That’s layMAN, nota bene, not co-author Maria Baer. Seeking help from female clergy/theologians will make the pastor’s job much harder than simply taking a hit for God’s “no wimminz in pulpits” rule.
From Town Hall: Vox Day calls BLM Black Looming Menace.
Peter Grant notes that you have to prepare for yourselves. You cannot rely on others: that is for children, fools and the frail. We are in a crisis, and the time to prepare was six months ago. But while it is quiet, do what you can.
If we fail to prepare for emergencies, why should others who did prepare share their preps with us? They'll have demands on them from their own family and close circle. What right do we have to expect them to spend their time, money and resources making the preparations we should have made for ourselves?
Miss D. and I have a limited reserve of supplies for emergencies. We can live reasonably comfortably, food-wise, for a month, and stretch that to three months on a beans-and-rice diet if we have to. We also have a small network of close friends with whom we'll share, and whom we'll help if they need it. I'm more than willing to share my ammo stash with that same circle, knowing that they'll do the same for me if need be. However, outside that circle, I'm going to be a lot more reluctant to give away things we're very likely to need for our own use. Unless you have a claim on my wife and I that we already acknowledge, and which we've decided we're prepared to meet, you're likely to get a stony answer.
I do not think anyone in the Southern Hemisphere should claim that we have dealt with the current virus until we are through winter. It is taking over in Australia again, and it appears to be spreading from Victoria to New South Wales. This is destroying that green project: public transport.
City workers are avoiding Sydney public transport and putting on their walking shoes for an hour-long schlep from home into the office to reduce their risk of coronavirus infection. Rachelle Kells walks for one hour and 20 minutes from her home in Coogee to her office in Australia Square at least twice a week to avoid crowded buses and fit in some exercise. It's something I can control," she says. "I can't really control what I'm going to be faced with on the bus. "If it's not raining and I can get out and walk I'd prefer to do that to protect myself and others."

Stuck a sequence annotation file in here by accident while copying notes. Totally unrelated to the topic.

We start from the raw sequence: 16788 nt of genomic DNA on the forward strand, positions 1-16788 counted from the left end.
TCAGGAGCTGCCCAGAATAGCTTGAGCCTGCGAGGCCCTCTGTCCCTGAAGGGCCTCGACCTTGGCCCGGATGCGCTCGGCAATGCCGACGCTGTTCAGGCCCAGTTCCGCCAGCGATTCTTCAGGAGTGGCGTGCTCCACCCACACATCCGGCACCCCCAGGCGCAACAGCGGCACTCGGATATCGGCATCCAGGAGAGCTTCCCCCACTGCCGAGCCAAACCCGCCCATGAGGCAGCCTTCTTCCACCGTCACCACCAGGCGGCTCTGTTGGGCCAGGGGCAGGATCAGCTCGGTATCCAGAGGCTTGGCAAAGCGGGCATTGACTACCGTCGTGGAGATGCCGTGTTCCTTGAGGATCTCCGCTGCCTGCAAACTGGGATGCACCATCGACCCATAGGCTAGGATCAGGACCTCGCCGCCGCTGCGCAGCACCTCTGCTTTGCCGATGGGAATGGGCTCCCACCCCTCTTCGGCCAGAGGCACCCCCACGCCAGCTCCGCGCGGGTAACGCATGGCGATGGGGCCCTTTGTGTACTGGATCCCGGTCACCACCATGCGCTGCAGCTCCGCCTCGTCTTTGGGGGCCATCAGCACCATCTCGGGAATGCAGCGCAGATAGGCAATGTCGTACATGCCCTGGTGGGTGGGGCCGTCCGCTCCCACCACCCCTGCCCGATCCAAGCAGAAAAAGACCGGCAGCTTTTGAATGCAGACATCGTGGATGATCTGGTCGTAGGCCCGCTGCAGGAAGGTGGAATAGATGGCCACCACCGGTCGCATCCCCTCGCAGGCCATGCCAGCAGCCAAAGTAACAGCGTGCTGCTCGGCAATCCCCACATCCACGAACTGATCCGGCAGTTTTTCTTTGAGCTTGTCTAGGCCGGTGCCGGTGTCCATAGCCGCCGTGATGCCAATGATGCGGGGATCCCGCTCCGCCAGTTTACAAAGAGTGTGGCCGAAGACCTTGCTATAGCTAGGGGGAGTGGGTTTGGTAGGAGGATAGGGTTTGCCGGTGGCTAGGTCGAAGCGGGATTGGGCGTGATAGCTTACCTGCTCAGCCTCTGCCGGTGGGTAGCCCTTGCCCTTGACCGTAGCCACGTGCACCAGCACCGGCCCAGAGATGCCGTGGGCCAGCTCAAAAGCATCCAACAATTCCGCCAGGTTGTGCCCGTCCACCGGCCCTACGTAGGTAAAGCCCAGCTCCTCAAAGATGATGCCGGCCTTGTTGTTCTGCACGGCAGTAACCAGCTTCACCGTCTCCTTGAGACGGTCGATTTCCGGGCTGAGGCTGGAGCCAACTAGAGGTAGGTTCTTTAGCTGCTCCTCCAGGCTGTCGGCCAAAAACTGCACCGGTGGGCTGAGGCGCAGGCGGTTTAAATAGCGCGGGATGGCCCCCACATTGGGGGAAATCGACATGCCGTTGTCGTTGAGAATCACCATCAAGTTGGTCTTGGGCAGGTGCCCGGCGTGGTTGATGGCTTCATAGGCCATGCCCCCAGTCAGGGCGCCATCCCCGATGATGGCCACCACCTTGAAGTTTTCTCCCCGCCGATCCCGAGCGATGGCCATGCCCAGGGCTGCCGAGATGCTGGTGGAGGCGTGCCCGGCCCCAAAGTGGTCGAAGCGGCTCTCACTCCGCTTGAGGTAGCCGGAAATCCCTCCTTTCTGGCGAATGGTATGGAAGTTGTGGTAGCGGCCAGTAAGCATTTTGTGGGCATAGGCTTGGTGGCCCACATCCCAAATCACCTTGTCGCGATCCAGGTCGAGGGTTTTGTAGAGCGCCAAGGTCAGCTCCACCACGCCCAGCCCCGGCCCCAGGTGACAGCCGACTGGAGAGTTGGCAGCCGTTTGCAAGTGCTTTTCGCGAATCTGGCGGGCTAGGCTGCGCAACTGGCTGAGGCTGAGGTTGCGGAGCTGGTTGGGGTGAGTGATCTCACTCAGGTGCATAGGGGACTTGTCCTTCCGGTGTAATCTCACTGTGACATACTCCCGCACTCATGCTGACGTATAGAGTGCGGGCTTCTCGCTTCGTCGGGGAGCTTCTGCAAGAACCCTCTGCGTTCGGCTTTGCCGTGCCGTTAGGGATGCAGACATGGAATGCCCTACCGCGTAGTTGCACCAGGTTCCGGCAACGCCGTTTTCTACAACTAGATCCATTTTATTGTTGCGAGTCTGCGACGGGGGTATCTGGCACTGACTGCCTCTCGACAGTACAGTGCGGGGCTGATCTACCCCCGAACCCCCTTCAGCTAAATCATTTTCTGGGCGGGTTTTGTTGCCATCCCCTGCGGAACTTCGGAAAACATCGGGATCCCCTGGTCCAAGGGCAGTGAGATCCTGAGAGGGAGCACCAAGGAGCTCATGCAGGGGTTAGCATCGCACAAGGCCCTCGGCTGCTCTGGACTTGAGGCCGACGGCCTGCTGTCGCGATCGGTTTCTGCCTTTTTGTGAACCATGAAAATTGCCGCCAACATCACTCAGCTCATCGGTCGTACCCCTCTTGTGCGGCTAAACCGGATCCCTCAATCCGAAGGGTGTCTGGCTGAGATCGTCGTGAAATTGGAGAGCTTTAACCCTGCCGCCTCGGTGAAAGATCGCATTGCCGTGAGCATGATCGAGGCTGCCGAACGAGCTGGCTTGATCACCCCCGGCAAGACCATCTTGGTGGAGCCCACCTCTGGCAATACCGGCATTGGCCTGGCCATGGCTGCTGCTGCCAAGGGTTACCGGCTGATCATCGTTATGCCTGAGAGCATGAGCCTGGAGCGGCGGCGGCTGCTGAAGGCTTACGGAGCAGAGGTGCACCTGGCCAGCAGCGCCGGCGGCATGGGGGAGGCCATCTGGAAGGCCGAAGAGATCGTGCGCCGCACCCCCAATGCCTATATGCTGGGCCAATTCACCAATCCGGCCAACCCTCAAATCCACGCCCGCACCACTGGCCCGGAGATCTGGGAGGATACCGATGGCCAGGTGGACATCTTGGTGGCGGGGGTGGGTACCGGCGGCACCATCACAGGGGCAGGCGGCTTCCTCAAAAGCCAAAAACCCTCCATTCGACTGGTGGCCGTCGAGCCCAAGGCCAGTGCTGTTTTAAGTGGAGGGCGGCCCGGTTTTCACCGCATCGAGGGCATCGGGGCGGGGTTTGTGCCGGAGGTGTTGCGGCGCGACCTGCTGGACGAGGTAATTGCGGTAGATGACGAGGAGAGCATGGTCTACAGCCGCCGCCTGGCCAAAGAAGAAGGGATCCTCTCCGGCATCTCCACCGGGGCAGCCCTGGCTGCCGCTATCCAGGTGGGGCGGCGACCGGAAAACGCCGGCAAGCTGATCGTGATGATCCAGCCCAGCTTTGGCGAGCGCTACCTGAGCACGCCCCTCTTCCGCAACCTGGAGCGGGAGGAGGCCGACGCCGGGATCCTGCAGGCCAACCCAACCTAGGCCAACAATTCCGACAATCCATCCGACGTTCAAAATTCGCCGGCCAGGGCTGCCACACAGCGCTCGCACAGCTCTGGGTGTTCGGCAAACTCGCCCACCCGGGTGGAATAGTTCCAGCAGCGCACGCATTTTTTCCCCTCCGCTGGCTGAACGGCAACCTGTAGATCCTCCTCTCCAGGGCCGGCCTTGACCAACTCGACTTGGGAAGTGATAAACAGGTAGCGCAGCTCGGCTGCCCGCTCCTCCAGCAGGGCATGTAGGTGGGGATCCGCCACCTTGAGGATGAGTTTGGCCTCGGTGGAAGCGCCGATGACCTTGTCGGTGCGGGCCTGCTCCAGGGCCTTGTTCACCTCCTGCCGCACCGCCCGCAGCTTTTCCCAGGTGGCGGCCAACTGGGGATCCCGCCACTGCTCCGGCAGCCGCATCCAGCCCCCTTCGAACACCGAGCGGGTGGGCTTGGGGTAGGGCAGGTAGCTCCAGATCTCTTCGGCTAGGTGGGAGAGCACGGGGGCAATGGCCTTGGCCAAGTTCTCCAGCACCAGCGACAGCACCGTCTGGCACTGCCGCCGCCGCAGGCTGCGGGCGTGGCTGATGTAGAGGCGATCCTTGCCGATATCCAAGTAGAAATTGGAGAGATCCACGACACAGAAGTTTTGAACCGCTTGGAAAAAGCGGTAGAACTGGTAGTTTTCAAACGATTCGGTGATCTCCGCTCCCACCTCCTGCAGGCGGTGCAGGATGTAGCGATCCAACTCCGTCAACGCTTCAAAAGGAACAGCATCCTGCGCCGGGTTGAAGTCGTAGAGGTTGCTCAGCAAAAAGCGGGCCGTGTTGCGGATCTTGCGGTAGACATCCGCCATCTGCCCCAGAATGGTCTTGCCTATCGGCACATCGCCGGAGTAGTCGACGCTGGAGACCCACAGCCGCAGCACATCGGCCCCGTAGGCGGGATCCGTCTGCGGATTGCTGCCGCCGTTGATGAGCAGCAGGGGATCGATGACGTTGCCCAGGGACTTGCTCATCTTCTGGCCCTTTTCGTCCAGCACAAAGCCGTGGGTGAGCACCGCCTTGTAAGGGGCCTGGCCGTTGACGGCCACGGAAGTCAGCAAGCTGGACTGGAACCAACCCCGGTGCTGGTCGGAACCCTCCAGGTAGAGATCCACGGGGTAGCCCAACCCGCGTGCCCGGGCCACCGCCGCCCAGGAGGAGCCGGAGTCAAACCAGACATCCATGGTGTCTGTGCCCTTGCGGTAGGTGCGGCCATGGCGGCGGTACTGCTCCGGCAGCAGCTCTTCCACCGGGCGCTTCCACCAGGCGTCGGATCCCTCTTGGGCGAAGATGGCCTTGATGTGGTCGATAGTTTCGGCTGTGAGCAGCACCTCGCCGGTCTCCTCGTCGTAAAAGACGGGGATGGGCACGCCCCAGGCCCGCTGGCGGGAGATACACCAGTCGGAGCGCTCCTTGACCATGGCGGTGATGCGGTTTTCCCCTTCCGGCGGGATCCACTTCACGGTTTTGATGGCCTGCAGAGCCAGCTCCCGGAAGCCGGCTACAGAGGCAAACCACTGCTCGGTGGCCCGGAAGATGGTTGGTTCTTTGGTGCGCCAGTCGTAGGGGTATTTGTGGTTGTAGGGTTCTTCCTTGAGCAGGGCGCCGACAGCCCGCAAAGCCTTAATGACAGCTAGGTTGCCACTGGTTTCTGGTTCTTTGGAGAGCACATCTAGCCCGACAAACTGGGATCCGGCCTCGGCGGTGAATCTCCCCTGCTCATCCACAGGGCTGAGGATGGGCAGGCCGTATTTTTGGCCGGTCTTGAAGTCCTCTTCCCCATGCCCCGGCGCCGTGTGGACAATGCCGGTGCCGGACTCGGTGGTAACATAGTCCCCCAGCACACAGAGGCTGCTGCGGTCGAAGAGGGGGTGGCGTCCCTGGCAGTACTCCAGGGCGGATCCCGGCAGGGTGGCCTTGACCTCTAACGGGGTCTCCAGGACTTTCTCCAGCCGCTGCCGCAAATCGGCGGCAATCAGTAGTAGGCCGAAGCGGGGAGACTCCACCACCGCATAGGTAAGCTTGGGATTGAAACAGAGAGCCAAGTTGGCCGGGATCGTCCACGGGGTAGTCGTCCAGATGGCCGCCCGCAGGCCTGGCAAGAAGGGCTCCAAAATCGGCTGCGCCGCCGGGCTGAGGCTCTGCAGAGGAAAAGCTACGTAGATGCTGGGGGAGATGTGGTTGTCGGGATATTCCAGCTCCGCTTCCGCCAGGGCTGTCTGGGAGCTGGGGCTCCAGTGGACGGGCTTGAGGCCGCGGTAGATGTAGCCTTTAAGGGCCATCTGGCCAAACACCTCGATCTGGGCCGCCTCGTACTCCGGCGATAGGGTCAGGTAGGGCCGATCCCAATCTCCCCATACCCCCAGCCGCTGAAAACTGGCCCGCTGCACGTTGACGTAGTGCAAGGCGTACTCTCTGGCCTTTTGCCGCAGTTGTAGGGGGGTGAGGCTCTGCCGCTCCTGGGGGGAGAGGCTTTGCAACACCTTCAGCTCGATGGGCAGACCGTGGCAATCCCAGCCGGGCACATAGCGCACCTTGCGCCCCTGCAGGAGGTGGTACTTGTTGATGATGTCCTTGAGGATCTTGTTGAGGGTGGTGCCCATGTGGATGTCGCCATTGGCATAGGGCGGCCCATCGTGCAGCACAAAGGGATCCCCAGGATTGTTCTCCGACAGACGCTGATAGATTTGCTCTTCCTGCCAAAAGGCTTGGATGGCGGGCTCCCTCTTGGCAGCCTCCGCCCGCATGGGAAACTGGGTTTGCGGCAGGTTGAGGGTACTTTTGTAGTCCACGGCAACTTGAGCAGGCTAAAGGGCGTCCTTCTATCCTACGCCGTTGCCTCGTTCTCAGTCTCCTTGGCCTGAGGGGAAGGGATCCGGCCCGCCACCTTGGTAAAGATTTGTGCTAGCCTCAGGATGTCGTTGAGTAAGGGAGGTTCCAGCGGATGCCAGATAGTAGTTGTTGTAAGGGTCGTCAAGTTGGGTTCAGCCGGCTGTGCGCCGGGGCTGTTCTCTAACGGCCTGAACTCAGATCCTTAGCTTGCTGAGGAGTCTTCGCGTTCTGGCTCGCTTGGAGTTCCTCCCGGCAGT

Australian Bureau of Statistics data from the end of May found the vast majority of working Australians were comfortable returning to work, but close to 60 per cent were uncomfortable with using public transport. Ms Kells, a senior marketing manager at commercial property landlord Dexus, said she carried hand sanitiser and a mask when she needed to use the bus and had been concerned to see many people failing to observe social distancing.
Simone Coburn, who also works for Dexus, walks to and from Leichhardt three days a week to avoid the risk of getting infected with the COVID-19 virus on the bus. She said walking directly to work was a better use of time than going to her nearest bus stop and commuting into the city. "I've tried to keep exercising during COVID and am a little bit hesitant still to get on the bus," she said.
Ms Coburn said the office shower facilities were regularly cleaned and tightly controlled to regulate the number of people using them at any one time. She said a Dexus survey of 1000 of its tenants in May found a high proportion of workers have reported exercising less and snacking more while working from home. About half felt less connected at home. She said she was looking forward to returning to work full time to bounce ideas around with colleagues more freely after spending the lockdown working from home.
Dexus has reported 40 per cent occupancy rates across its office towers in the Sydney CBD and expected this to rise to 60 per cent after the July school holidays.
Always pay attention to what the Karens of this world are doing.
In the meantime, the Portland Anarchists, having driven anyone sane out of town, are making up new victims to fuel their haterage, now called virtue. What would have been playground abuse when i was a kid now gets you arrested in the UK.
You don't arrest 12 year olds for abusing players. You get them to go to training and teach them their limitations.
Advise your children to not be on the twitter or the tiktok. The police are watching, and they are not there for your benefit. Stay with your friends, and don't be a tool of the elite.